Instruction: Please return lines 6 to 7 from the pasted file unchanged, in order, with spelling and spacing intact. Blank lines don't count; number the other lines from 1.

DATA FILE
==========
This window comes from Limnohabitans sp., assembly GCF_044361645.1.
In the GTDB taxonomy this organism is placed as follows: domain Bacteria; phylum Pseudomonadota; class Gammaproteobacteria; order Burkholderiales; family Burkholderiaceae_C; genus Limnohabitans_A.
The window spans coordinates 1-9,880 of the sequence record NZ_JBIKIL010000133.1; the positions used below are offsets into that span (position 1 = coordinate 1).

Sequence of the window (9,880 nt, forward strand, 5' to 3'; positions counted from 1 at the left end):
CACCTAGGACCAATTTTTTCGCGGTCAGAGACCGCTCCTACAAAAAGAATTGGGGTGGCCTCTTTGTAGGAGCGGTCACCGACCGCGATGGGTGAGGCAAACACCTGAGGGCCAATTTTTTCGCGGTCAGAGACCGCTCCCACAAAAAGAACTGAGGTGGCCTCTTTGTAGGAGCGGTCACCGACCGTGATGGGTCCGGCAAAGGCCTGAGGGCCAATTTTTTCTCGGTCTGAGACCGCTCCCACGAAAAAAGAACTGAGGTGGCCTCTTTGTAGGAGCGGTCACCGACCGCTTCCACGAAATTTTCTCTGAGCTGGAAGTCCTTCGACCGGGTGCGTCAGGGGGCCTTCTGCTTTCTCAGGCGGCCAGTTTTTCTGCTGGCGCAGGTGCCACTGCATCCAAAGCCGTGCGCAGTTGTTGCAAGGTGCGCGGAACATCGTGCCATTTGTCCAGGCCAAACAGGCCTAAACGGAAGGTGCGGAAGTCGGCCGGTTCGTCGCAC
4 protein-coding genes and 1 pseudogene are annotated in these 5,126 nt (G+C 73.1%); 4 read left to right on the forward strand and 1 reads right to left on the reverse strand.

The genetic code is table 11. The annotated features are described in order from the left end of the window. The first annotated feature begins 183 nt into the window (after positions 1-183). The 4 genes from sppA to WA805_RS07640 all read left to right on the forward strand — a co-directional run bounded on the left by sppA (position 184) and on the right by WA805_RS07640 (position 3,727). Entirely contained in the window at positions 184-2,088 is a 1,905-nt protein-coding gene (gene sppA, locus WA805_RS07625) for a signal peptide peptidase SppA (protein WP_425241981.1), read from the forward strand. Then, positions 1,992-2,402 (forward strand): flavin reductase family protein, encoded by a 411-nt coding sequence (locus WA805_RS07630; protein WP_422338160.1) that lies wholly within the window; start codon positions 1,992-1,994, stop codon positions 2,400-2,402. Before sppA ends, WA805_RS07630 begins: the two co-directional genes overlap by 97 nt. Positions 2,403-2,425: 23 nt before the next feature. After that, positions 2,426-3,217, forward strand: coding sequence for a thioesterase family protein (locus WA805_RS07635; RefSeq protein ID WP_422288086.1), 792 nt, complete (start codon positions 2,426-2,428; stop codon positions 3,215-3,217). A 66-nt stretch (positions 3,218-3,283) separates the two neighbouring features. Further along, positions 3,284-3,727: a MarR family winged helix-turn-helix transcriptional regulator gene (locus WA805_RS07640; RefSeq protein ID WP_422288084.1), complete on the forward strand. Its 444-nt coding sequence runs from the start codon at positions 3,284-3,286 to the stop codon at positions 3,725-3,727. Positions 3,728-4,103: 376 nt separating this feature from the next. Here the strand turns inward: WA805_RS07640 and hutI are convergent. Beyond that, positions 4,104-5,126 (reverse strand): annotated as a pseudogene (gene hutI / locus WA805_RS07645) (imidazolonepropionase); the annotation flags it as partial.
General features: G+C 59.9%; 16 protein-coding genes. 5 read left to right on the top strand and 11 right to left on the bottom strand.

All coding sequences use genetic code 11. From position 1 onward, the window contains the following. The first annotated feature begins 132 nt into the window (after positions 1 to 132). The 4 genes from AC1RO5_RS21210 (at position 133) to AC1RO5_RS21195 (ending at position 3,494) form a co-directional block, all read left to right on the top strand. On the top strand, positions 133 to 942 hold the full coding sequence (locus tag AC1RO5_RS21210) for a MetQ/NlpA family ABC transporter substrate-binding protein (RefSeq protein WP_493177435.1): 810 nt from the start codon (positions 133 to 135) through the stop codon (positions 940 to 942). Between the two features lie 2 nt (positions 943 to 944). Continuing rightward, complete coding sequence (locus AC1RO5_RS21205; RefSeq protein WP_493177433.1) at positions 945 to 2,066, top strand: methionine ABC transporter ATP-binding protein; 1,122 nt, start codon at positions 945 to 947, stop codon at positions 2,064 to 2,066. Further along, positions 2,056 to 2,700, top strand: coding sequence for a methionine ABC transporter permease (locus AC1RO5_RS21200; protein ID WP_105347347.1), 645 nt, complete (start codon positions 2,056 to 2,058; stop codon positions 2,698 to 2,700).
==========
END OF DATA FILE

4 protein-coding genes and 1 pseudogene are annotated in these 5,126 nt (G+C 73.1%); 4 read left to right on the forward strand and 1 reads right to left on the reverse strand.

The genetic code is table 11. The annotated features are described in order from the left end of the window. The first annotated feature begins 183 nt into the window (after positions 1-183). The 4 genes from sppA to WA805_RS07640 all read left to right on the forward strand — a co-directional run bounded on the left by sppA (position 184) and on the right by WA805_RS07640 (position 3,727). Entirely contained in the window at positions 184-2,088 is a 1,905-nt protein-coding gene (gene sppA, locus WA805_RS07625) for a signal peptide peptidase SppA (protein WP_425241981.1), read from the forward strand. Then, positions 1,992-2,402 (forward strand): flavin reductase family protein, encoded by a 411-nt coding sequence (locus WA805_RS07630; protein WP_422338160.1) that lies wholly within the window; start codon positions 1,992-1,994, stop codon positions 2,400-2,402. Before sppA ends, WA805_RS07630 begins: the two co-directional genes overlap by 97 nt. Positions 2,403-2,425: 23 nt before the next feature. After that, positions 2,426-3,217, forward strand: coding sequence for a thioesterase family protein (locus WA805_RS07635; RefSeq protein ID WP_422288086.1), 792 nt, complete (start codon positions 2,426-2,428; stop codon positions 3,215-3,217). A 66-nt stretch (positions 3,218-3,283) separates the two neighbouring features. Further along, positions 3,284-3,727: a MarR family winged helix-turn-helix transcriptional regulator gene (locus WA805_RS07640; RefSeq protein ID WP_422288084.1), complete on the forward strand. Its 444-nt coding sequence runs from the start codon at positions 3,284-3,286 to the stop codon at positions 3,725-3,727. Positions 3,728-4,103: 376 nt separating this feature from the next. Here the strand turns inward: WA805_RS07640 and hutI are convergent. Beyond that, positions 4,104-5,126 (reverse strand): annotated as a pseudogene (gene hutI / locus WA805_RS07645) (imidazolonepropionase); the annotation flags it as partial.